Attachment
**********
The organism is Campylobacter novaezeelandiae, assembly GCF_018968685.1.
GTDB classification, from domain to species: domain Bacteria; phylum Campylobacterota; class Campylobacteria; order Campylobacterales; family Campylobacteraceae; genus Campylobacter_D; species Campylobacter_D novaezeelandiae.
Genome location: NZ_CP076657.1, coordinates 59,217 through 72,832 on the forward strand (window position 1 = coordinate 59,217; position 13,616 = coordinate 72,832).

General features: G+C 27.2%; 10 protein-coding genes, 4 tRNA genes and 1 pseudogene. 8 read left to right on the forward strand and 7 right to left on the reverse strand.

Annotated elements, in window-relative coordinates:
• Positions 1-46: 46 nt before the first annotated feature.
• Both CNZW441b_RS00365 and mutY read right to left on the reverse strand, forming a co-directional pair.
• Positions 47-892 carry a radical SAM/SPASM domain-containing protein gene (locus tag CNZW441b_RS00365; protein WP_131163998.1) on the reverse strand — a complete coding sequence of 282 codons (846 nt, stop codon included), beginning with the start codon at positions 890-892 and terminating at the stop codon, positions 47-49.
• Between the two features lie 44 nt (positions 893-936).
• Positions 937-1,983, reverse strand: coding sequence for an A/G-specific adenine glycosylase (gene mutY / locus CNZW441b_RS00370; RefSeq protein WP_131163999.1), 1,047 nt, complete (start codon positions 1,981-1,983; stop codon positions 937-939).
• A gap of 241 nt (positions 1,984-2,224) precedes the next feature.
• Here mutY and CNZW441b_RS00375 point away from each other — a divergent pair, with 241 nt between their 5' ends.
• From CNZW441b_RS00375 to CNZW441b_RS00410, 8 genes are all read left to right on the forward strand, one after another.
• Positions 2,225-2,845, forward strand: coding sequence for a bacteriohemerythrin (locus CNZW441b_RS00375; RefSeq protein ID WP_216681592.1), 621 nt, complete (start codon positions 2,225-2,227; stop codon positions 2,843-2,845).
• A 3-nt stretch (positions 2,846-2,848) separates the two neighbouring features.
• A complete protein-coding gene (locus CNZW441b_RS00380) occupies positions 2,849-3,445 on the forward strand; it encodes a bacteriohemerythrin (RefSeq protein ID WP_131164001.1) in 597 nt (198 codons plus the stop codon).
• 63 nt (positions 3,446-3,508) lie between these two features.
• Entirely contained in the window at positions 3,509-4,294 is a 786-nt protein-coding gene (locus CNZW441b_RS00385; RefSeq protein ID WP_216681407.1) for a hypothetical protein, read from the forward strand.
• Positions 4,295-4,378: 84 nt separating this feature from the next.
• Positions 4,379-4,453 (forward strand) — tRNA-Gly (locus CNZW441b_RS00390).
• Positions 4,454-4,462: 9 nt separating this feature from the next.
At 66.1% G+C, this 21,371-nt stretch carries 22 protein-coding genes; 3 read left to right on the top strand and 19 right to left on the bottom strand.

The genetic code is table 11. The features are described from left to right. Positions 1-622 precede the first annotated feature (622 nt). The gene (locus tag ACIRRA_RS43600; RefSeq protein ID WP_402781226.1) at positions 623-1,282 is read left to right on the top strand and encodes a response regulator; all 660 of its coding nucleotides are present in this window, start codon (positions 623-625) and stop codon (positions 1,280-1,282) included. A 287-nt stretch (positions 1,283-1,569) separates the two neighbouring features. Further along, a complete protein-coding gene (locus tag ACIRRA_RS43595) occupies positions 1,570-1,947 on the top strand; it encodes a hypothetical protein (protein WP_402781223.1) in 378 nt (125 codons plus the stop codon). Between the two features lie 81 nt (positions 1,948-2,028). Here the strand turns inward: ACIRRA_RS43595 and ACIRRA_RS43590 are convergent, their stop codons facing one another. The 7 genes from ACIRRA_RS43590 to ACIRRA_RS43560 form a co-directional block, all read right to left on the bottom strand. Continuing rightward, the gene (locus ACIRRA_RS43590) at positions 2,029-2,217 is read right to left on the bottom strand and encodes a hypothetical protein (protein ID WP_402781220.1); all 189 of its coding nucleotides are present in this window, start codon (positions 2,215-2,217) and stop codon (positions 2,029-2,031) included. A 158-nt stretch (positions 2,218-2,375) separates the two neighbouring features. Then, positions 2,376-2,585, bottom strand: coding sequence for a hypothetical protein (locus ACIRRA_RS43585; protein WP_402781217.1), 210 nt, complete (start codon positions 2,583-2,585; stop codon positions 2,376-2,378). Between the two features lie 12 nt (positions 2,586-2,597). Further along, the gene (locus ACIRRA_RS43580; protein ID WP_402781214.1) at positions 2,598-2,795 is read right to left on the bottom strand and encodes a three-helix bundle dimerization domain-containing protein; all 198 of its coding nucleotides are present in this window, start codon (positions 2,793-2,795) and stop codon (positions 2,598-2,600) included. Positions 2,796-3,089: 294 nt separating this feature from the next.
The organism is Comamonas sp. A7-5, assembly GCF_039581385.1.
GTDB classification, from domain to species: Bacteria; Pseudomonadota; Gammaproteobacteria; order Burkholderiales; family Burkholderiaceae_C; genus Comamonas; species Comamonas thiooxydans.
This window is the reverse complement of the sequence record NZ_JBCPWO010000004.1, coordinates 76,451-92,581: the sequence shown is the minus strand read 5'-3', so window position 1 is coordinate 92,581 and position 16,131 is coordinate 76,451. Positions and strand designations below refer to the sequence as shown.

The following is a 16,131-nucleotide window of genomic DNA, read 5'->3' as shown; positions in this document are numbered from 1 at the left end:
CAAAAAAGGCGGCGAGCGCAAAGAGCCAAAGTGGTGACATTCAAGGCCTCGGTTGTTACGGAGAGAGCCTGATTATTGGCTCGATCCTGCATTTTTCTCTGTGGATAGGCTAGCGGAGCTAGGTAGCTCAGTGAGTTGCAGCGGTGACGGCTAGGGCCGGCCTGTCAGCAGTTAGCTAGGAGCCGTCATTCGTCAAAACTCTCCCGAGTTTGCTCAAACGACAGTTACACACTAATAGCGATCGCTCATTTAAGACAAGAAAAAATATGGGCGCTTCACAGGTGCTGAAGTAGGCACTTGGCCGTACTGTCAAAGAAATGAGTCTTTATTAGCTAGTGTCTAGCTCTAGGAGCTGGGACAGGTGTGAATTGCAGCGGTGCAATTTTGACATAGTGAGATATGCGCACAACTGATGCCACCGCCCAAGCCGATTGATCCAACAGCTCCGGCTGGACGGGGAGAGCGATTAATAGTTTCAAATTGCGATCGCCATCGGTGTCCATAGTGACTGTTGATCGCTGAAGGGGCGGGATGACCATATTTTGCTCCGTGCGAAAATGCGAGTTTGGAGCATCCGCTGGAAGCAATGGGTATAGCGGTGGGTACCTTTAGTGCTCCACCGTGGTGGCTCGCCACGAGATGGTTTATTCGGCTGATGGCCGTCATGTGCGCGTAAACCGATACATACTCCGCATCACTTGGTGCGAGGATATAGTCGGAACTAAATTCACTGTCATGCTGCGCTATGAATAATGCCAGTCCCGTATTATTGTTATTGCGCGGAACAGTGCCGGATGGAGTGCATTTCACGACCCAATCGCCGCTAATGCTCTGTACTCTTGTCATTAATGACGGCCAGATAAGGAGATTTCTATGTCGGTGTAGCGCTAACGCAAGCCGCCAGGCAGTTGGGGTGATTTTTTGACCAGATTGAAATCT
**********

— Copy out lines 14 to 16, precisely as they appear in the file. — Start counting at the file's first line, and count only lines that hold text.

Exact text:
• Positions 2,225-2,845, forward strand: coding sequence for a bacteriohemerythrin (locus CNZW441b_RS00375; RefSeq protein ID WP_216681592.1), 621 nt, complete (start codon positions 2,225-2,227; stop codon positions 2,843-2,845).
• A 3-nt stretch (positions 2,846-2,848) separates the two neighbouring features.
• A complete protein-coding gene (locus CNZW441b_RS00380) occupies positions 2,849-3,445 on the forward strand; it encodes a bacteriohemerythrin (RefSeq protein ID WP_131164001.1) in 597 nt (198 codons plus the stop codon).